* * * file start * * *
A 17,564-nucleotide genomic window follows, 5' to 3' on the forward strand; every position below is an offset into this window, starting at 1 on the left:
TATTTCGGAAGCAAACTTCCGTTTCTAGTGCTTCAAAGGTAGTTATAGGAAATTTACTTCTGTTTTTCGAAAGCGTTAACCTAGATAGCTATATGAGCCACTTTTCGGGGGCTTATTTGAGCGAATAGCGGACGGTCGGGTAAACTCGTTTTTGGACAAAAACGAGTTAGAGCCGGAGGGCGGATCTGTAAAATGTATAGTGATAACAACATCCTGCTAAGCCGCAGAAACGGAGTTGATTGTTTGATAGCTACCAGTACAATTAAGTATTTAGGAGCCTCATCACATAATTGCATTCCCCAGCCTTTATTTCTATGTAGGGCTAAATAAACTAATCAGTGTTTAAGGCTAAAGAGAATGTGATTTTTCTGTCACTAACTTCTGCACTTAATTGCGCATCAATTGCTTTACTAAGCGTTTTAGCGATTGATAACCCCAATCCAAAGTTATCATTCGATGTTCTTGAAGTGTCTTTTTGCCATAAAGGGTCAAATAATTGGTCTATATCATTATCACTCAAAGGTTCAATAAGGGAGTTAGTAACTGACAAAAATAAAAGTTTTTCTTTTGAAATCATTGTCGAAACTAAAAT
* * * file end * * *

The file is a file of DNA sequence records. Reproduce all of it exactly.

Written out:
A 17,564-nucleotide genomic window follows, 5' to 3' on the forward strand; every position below is an offset into this window, starting at 1 on the left:
TATTTCGGAAGCAAACTTCCGTTTCTAGTGCTTCAAAGGTAGTTATAGGAAATTTACTTCTGTTTTTCGAAAGCGTTAACCTAGATAGCTATATGAGCCACTTTTCGGGGGCTTATTTGAGCGAATAGCGGACGGTCGGGTAAACTCGTTTTTGGACAAAAACGAGTTAGAGCCGGAGGGCGGATCTGTAAAATGTATAGTGATAACAACATCCTGCTAAGCCGCAGAAACGGAGTTGATTGTTTGATAGCTACCAGTACAATTAAGTATTTAGGAGCCTCATCACATAATTGCATTCCCCAGCCTTTATTTCTATGTAGGGCTAAATAAACTAATCAGTGTTTAAGGCTAAAGAGAATGTGATTTTTCTGTCACTAACTTCTGCACTTAATTGCGCATCAATTGCTTTACTAAGCGTTTTAGCGATTGATAACCCCAATCCAAAGTTATCATTCGATGTTCTTGAAGTGTCTTTTTGCCATAAAGGGTCAAATAATTGGTCTATATCATTATCACTCAAAGGTTCAATAAGGGAGTTAGTAACTGACAAAAATAAAAGTTTTTCTTTTGAAATCATTGTCGAAACTAAAAT